When my mum would drive me home from school, I’d regularly have to explain to the old dear why I’d gotten into a scrap.
It was usually due to some kid calling me “Big Ears“ or “Fartin’ Tool“ (the genius of the latter still cracks me up). Regardless of the situation or the severity of the outcome, my mum always had one of two stock responses:
- “Empty vessels make more noise, Martin!”
- “Sticks and stones may break my bones, but words will never hurt me!”
Now Mary Patricia O’Toole was a school teacher and was thus rather more accustomed to the abrasive nature of angry, small people. She exercised rather more of a zero f*cks attitude to those who resorted to judgment or the spitting of vitriol as a way to project their bitter unhappiness onto others.
The thing is, I never really took to mum’s words in this regard. For me, there was always a deeply set sense of unfairness about having to turn the other cheek, and so when faced with the prospect (as I so often was), my belligerence would dig in like a squatting tick. Of course, fighting fire with fire rarely resulted in good things, so Martin V1.0 and all his subsets usually wound up extremely angry or extremely sad about some of the unpleasant things said to him. Bless his cotton socks.
Of course, as we grow older and hopefully (at least marginally) wiser, we learn to ignore people if they write or say nasty stuff to us. After all, what people see in us is simply a reflection of themselves.
However, on one level, I still find fault with my old ma’s advice. As a wordsmith, I believe in the tremendous power of words. As we all know, words can lift our spirits or smash us on the rocks. They can leave us hanging on the edge of a cliff or drowning in the deepest oceans of sorrow. Words can indeed hurt us, and this is why I ponder these things.
In this communication-addicted world and thanks to the dark miracle of the smartphone, we have unequivocal power. We have the ability to deliver unconditional love or, indeed, intense hatred, directly into someone’s pocket—into their kitchen, their lounge, or even their bedroom as they wake. With the realization of this power we all now have at our fingertips, I find myself wondering if now might be a good time for us to remember how powerful our words really can be.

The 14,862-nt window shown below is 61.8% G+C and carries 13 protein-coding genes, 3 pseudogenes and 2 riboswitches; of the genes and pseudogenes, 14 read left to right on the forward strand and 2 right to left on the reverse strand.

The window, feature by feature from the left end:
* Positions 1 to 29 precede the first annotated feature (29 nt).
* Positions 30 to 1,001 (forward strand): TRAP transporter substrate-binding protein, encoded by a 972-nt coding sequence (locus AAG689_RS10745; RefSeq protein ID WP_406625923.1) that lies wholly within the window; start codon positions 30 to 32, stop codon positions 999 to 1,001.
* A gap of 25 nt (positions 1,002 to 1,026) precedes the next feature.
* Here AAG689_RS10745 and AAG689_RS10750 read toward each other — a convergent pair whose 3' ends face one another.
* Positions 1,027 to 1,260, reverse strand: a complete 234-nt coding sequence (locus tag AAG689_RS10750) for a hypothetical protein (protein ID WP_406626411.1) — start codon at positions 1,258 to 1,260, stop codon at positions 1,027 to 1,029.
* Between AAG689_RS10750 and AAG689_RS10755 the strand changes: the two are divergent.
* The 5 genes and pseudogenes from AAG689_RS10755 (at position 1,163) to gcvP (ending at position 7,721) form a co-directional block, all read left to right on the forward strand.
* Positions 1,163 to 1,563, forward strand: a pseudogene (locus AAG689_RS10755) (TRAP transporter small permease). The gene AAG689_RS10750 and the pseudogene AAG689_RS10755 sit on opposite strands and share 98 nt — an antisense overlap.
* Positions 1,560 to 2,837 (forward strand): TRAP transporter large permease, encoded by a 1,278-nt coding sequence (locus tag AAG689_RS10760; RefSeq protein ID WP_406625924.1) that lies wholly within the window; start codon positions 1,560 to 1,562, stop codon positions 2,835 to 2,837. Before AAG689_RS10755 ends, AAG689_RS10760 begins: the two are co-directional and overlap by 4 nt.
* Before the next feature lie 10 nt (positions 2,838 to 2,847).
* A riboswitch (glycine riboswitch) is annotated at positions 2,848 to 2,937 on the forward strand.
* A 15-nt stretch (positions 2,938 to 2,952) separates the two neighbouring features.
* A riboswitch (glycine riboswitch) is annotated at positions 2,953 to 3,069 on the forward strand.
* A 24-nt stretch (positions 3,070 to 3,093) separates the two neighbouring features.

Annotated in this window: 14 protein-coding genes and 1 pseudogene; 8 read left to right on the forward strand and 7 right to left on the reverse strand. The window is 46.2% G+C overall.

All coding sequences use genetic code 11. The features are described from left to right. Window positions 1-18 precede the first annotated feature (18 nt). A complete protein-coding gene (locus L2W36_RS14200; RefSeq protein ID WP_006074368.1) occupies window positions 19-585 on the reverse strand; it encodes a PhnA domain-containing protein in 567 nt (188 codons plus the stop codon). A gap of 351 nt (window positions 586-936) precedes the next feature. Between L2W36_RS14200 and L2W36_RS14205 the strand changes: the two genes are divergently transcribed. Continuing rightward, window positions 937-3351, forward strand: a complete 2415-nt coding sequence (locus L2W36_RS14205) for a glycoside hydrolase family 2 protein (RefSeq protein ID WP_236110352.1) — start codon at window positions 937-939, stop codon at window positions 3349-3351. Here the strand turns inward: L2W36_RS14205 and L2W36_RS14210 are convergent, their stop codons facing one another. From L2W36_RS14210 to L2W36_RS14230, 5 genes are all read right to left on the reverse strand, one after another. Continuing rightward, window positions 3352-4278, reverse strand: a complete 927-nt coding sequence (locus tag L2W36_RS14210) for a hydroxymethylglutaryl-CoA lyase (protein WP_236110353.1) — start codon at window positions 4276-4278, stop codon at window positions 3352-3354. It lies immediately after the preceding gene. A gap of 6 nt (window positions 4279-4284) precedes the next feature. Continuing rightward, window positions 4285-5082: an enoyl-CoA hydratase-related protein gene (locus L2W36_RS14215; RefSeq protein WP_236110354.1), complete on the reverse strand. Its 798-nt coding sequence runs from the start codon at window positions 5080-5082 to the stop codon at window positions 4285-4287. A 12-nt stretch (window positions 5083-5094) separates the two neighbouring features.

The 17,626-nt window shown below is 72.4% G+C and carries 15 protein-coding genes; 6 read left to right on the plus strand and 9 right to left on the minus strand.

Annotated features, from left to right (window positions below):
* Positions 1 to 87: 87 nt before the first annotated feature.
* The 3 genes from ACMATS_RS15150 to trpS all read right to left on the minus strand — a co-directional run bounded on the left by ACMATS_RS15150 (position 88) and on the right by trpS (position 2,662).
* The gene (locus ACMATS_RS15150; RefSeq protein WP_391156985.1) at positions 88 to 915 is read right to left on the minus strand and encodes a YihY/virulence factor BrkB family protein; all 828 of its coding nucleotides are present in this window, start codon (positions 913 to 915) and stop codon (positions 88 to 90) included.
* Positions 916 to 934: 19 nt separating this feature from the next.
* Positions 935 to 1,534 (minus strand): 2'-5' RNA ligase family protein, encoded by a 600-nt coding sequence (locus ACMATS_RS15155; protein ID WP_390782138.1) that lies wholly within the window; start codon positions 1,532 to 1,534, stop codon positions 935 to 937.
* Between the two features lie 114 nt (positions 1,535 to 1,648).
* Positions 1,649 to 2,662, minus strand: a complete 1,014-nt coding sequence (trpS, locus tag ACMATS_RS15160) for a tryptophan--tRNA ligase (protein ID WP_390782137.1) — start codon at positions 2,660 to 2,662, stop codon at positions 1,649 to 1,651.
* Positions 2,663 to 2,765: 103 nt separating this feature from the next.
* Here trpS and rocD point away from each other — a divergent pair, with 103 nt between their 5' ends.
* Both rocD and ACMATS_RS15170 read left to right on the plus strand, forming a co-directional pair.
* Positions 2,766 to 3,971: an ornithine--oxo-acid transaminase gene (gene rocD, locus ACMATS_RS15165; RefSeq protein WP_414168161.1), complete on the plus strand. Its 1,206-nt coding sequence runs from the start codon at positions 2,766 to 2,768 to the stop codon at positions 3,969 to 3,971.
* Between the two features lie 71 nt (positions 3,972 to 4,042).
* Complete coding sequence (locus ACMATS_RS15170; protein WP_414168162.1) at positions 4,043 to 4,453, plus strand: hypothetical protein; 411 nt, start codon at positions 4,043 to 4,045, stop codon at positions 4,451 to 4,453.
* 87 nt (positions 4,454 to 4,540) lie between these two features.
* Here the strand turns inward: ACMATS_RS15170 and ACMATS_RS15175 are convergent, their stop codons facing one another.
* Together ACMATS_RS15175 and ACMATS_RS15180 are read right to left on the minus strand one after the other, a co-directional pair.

“Words have the power to destroy or heal. When words are both true and kind, they can change our world.” ~ Buddha
Historically, in early Middle English, the word “spell” meant to speak, preach, talk, or tell. The word was also used in magic, to cause harm, or force people to do something against their will via the medium of spelling (spell casting). In fact, if we think about it, without words, a significant number of things in our universe might not even exist.
“Death and life are in the power of the tongue: and they that love it shall eat the fruit thereof.” ~ Proverbs 18:21
I suppose an obvious question would simply be: why? Why do we feel the need to hurt another person with our words? If we know nothing good ever comes from it, that we likely don’t even mean it, or that it’s entirely unnecessary, then why?
Some might think me naive for asking, but I believe that just one word (kind or hurtful) can change a person’s day. Perhaps, after reading this, some will see why I raise the point for consideration.
As a professional communicator, I’ve made words my tradecraft. I’ve learned how to judge my audience and to pen just the right words using just the right tone to connect. I try to craft as best I can (and am still learning every day) whether they are a potential client, a reader of prose, a potential suitor, or an unsuspecting consumer whose attention I was employed to grab on behalf of a keen-as-mustard brand.
I’ve written with love, I’ve written with hatred. I’ve written with purpose, or in haste, followed by deep regret for clicking send with no pause or compunction. I’ve crafted some utterly heinous sentences, which even now make me wince at the thought of their creation and use.
But along the way, I found happiness. I left my anger behind and learned how to be more mindful of what I might say or write to others. More often than not, these days, I even manage to stop myself from ever thinking of negativities. Of course, nobody’s perfect. All I and we can do is try to be mindful of our thoughts, words, and actions.
In this newfound state of presence, I’ve been able to consider what I say while caring not for the hateful words of others. With this in mind, I wanted to share some stellar advice from a wordsmith far wiser than I:
“Before we speak, let our words pass through three gates:
At the first gate, ask yourself, ‘Is it true?’
At the second gate, ask, ‘Is it necessary?’
At the third gate, ask, ‘Is it kind?'”
What a legend. Honestly, I thoroughly recommend we all give it a go. Before commenting on my blog, perhaps? Just kidding.
But, I do think that Rumi’s advice is incredibly relevant in our newfound world of digital communication, especially when we’re all under house arrest.
Consider the “send“ button on our phones to be the gates that halt us before speaking. It’s incredible how many half-spoken or written words will get discarded. Because once those words are through those gates, there’s often no option to take them back. And they will likely do as intended: ruin someone’s day. Or worse.
Remember, everyone we meet is fighting a battle we know nothing about. Kindness costs nothing, and yet it’s invaluable. The power to offer it is in our hands.